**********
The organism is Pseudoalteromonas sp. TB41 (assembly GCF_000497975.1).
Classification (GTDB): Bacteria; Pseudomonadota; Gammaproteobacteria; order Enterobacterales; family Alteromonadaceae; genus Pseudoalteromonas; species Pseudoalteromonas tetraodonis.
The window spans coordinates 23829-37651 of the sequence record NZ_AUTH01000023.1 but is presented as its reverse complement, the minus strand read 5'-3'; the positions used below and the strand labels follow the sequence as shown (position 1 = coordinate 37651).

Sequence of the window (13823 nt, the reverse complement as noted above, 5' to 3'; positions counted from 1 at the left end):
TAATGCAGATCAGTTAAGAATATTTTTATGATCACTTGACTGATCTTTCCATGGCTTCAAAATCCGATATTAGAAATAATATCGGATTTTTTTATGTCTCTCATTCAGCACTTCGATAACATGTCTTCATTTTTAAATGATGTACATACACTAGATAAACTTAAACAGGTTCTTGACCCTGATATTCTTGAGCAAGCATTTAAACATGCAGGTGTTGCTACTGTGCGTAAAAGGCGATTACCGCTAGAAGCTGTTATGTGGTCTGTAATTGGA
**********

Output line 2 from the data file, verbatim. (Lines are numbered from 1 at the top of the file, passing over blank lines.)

Classification (GTDB): Bacteria; Pseudomonadota; Gammaproteobacteria; order Enterobacterales; family Alteromonadaceae; genus Pseudoalteromonas; species Pseudoalteromonas tetraodonis.